Dr. Jerome Adams, U.S. surgeon general, emphasized Tuesday that it takes partnerships for communities to reverse the tide of an opioid epidemic that has claimed tens of thousands of lives across the nation.
Adams, keynote speaker for the National Opioid Crisis Community Summit at Aberdeen Proving Ground, also stressed that each person has their own role to play. He said they need to talk with others about drug addiction, obtain accurate information about the nature of addiction, which he stressed is a “chronic disease” or carry Naloxone to revive somebody suffering from an overdose.
“We can’t solve the opioid crisis from our silos ... we must partner in order to have a comprehensive and effective response,” Adams said.
An estimated 250 to 300 people attended the day-long summit at APG’s Mallette Training Facility, according to Philip Molter, a spokesperson for the Harford County Army post.
Aberdeen Proving Ground hosted the same opioid summit at its Edgewood Area in September 2017. Maj. Gen. Randy S. Taylor, the post’s senior commander, pledged the Army’s expertise and support for communities in Maryland, including Harford County, battling opioid epidemics.
The audience at the summits, both last year and this year, included top local government officials from Cecil and Harford counties, municipal and county law enforcement leaders, emergency services officials and health care representatives.
A number of soldiers, wearing green fatigue uniforms, were in the audience, too.
Adams said he was “blown away” to see such a diverse group from the civilian and military communities.
“It’s a testament to the importance of an issue, because we don’t usually all come together to talk about things,” he said.
Adams also discussed how he has been personally affected by the opioid epidemic. He is a Maryland native who grew up in St. Mary’s County and noted how The Free State’s overdose rate is nearly double the national average.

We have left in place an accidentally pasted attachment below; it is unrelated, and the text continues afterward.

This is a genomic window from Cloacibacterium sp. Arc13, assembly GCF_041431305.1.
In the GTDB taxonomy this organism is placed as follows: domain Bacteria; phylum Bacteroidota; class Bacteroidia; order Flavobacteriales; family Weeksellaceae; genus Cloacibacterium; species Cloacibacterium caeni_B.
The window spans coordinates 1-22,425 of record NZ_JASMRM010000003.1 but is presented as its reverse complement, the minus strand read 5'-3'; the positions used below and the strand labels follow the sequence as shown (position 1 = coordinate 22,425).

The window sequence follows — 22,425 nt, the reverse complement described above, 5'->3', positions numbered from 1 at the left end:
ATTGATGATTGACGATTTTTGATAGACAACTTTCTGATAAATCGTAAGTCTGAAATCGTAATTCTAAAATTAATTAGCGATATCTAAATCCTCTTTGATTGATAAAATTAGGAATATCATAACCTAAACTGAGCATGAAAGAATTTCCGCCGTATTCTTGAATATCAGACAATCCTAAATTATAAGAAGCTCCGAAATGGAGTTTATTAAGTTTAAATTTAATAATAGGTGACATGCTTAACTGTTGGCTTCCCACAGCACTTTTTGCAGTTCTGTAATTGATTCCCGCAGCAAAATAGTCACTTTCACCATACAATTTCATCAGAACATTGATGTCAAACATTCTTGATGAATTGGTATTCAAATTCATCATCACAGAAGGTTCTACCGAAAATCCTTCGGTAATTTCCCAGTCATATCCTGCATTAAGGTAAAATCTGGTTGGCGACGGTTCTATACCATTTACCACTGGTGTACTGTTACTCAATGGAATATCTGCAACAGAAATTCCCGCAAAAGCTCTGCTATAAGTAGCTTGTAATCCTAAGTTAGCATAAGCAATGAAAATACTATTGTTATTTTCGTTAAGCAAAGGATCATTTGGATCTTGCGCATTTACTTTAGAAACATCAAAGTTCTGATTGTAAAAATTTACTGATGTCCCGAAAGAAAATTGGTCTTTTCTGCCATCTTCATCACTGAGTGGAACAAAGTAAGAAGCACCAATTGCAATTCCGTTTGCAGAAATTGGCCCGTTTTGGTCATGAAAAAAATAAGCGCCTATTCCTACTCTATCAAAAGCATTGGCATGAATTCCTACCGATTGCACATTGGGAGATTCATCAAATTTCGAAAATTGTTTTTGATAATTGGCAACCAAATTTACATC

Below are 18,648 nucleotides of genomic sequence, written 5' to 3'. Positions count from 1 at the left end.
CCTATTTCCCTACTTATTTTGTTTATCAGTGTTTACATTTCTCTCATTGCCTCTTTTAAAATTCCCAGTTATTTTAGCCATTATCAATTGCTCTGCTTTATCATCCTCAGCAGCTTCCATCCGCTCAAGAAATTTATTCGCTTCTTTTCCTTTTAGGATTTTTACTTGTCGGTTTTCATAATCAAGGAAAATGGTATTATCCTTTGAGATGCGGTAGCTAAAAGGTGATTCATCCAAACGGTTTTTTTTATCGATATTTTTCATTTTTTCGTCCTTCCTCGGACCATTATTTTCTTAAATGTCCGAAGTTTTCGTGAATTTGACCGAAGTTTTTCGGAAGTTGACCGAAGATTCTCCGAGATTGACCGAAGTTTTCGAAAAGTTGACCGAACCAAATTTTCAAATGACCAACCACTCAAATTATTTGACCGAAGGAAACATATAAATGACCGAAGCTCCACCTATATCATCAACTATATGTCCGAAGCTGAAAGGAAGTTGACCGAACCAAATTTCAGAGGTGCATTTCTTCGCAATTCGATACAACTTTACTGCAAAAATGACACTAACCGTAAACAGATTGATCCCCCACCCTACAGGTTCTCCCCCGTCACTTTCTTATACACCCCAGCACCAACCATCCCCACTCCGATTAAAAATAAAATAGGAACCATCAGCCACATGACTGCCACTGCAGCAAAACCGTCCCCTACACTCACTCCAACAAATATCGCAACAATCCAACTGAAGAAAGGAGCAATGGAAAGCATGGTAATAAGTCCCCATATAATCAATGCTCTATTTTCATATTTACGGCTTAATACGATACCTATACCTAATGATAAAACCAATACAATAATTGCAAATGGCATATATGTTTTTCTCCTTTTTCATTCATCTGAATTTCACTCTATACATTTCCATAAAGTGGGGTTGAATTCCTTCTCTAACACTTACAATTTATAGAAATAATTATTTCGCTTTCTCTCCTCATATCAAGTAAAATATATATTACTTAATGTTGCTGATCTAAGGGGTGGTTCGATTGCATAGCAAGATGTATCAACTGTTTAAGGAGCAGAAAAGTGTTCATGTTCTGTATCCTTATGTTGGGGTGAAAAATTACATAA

He said his younger brother, Phillip, is serving a 10-year prison sentence “for crimes he committed to support his addiction” to drugs.
Adams said stories similar to his brother’s can be found throughout the U.S.
“Addiction can literally happen to anyone, even to the brother of the United States surgeon general,” he said.
Adams said he has three children, ages 9, 12 and 14, and he has brought his two oldest to visit their uncle in prison. He also cited findings from the Centers for Disease Control and Prevention indicating life expectancy in the U.S. has declined for two of the past three years.
Overdoses and suicides are significant drivers of that trend, according to the CDC website.
Adams stressed that “no one has been spared” from overdoses, which have happened across racial, ethnic, geographic, academic and economic boundaries.
“We literally risk losing an entire generation and subjecting yet another generation, their children, to lives without parents and without role models,” he said.
There are measures people can take to stem the tide, though. Adams encouraged people to visit the surgeon general’s website, https://www.surgeongeneral.gov, for his “digital postcard” on addiction.
It includes five tips for people — talking about drug addiction and overdoses; safely using, storing and disposing of prescription drugs; learning ways to treat pain other than opioids understanding that addiction is a disease but recovery is possible; and keeping Naloxone handy to save a person from an overdose.
Adams said people should print the postcard, hang it up, share it via social media “so we all can do our part to combat the opioid crisis.”
He said “saturating the community with Naloxone” has been key in areas that have seen a turnaround in local overdose rates.
The Harford County Sheriff’s Office, which records suspected opioid overdoses, reported in October a 7 percent drop in fatal overdoses, compared to the same time the previous year. The total number of overdoses had increased from 2017, however.
The Sheriff’s Office reported 478 total overdoses, 79 fatal, as of this week, according to the agency website.
Local law enforcement, along with the county government, school system, community groups and individuals have been working since 2015 to get Harford’s addiction crisis under control. Army personnel at APG have been lending their support more recently, through initiatives such as talking with young people about the dangers of drugs.
Adams said, in an interview following his remarks, that Harford is beginning to see progress “because they started having a conversation.”
“I want to commend General Taylor, and I want to commend Aberdeen Proving Ground and all the folks who are here from Harford County, coming together to help respond to the opioid epidemic,” he said. “They are making a difference.”
Adams said one of the most powerful parts of the event, for him, were stories people told about their recovery from addiction.
He said that the more those stories are shared, “the more folks realize that yes, we are in a terrible hole [but] we can dig ourselves out of it and people can and do recover every day.”